The Florida Republican is likely to be the next chairman of the House Oversight and Government Reform Committee.
Rep. John Mica credits a teacher for sparking his initial curiosity about politics. (FCW photo by Stan Barouh)
Rep. John Mica (R-Fla.) is far from the first congressman to tackle the problem of wasted taxpayer dollars, but few lawmakers can match his commitment to fixing government or his general suspicion of the way agencies are currently managed. And federal executives would do well to pay attention because Mica will likely be the next chairman of the House Oversight and Government Reform Committee.
Although Mica has only led the committee's Government Operations Subcommittee since January, his focus on fixing government stretches back to his first term in Congress in 1993. His interest in the business of government began even earlier.
"I've been a political addict since high school," Mica told FCW. He credited a teacher for sparking that initial curiosity. He said being part of a political family helped fuel that interest: His brother Dan served for 10 years as a representative from south Florida, and another brother, David, was an aide to the late Lawton Chiles when the latter was a senator.
Mica started his career in real estate and other businesses, then spent two years in the Florida legislature and five as a staffer for the late Sen. Paula Hawkins (R-Fla.). The turning point in his career, though, was running for Congress and winning a redistricted seat 20 years ago.
"I've been through three redistrictings, and the last one was quite the challenge," he said. "I had a primary challenge, which I haven't had since the beginning. But we did pretty good."
The subcommittee he leads has broad jurisdiction, and assuming Republicans continue to control the House, Mica is the presumed successor when term limits force Rep. Darrell Issa (R-Calif.) to step down as chairman of the House Oversight and Government Reform Committee in 2015.
Mica has often played a leadership role on congressional subcommittees that focus on government reform. He took over the Government Operations Subcommittee when House GOP term limits required him to give up the chairmanship of the Transportation and Infrastructure Committee. He continues to serve on that committee, where he provides leadership in setting broader infrastructure policy.
In the 112th Congress, the transportation committee took aim at the General Services Administration's mismanagement of empty buildings and unused property.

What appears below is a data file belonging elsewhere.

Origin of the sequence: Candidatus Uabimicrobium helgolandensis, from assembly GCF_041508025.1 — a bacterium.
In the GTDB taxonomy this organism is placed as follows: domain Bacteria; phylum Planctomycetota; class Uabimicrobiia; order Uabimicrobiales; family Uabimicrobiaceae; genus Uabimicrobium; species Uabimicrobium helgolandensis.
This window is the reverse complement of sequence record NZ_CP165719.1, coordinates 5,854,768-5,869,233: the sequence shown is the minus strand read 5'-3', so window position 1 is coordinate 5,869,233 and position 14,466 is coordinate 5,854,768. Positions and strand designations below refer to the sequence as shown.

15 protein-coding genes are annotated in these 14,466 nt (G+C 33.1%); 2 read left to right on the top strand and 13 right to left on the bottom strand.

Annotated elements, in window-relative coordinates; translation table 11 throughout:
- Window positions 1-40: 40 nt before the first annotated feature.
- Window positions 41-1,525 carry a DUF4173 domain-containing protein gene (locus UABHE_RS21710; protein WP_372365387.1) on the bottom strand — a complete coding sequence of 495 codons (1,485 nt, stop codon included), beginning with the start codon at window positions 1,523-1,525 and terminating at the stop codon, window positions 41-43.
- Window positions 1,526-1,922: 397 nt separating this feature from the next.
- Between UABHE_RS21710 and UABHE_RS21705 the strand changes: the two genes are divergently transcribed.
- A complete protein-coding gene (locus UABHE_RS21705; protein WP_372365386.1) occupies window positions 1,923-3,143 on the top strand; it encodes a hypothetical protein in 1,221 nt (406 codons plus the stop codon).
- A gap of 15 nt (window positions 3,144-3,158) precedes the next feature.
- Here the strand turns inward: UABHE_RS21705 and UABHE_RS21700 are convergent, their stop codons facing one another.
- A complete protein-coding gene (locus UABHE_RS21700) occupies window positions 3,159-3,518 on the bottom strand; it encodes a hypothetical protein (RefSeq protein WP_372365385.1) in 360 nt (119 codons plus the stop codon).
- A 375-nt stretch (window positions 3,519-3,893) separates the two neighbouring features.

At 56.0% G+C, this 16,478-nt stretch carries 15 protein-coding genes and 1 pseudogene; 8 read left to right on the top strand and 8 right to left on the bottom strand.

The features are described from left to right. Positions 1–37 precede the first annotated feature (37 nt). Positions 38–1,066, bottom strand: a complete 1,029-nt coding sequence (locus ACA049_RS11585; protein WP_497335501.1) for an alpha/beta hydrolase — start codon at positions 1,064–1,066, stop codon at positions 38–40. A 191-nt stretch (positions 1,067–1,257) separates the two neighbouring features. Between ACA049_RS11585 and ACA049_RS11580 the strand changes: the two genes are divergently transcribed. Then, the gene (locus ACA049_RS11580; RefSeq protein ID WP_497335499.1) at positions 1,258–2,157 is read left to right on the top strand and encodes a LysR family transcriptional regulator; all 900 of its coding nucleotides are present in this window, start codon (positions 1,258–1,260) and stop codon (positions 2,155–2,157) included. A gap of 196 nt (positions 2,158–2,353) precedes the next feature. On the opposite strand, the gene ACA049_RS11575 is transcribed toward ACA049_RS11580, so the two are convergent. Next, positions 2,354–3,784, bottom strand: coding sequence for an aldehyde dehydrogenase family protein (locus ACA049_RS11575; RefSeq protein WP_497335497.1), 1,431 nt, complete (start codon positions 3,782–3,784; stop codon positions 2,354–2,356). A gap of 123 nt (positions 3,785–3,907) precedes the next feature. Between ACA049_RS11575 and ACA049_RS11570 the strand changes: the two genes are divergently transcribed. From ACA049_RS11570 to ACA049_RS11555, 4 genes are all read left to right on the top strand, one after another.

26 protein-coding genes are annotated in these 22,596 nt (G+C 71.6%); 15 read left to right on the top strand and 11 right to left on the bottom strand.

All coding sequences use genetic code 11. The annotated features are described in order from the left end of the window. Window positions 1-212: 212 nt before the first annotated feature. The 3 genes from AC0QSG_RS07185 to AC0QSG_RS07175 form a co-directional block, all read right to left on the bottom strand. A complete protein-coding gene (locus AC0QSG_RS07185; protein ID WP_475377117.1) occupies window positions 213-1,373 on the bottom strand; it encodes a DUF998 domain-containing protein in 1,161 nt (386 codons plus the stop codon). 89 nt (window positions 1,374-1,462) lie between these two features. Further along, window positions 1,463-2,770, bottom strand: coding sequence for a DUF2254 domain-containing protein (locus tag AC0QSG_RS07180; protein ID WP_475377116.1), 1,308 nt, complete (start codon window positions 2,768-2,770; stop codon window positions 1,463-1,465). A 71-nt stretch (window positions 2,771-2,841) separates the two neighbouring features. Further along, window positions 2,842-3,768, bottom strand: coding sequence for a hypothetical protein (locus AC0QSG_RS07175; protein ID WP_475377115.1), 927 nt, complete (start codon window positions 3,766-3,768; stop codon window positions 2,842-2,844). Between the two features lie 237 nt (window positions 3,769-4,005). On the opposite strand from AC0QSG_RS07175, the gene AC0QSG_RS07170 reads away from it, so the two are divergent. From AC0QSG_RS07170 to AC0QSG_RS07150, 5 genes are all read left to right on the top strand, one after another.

"We discovered a million square feet of unused warehouse space sitting in a prime location in Springfield, mostly used for storage," Mica said. "It's just one example of having an incredibly valuable asset and not using it to its maximum potential."
Most members of the public are unaware of the extent of government waste and inefficiency, whether it is unused real estate or redundant IT systems, Mica said. "Empty buildings are things people can understand, but IT is a little bit tougher," he said. "Issues like that, you try to bring to light. You put the focus and attention on the agencies and their mismanagement."
So far this year, Issa has handled most IT issues at the full committee level, including federal IT investment strategy reform, the Government Accountability Office's high-risk list and government transparency efforts. But Mica's subcommittee has jurisdiction over most non-workforce matters of concern to federal IT executives, and he said his panel intends to focus on data center consolidation and general government waste.
"More than a third of $80 billion goes to support obsolete or sometimes redundant IT systems," he said. "We're also looking at how we can change the acquisition process and the operations, and institute some efficiencies and better utilization of assets."
For Mica, that often means outsourcing to the private sector, and he said IT is an area in which that approach warrants further exploration.
"We have very hard, tangible evidence of the government's inability to control and manage spending. Should the government be buying equipment? Should the government even be operating that equipment?" Mica asked. "I think a lot of that could be more efficiently undertaken by the private sector, and that's something I intend to look at — getting [government] out of the acquisition process of computer systems."
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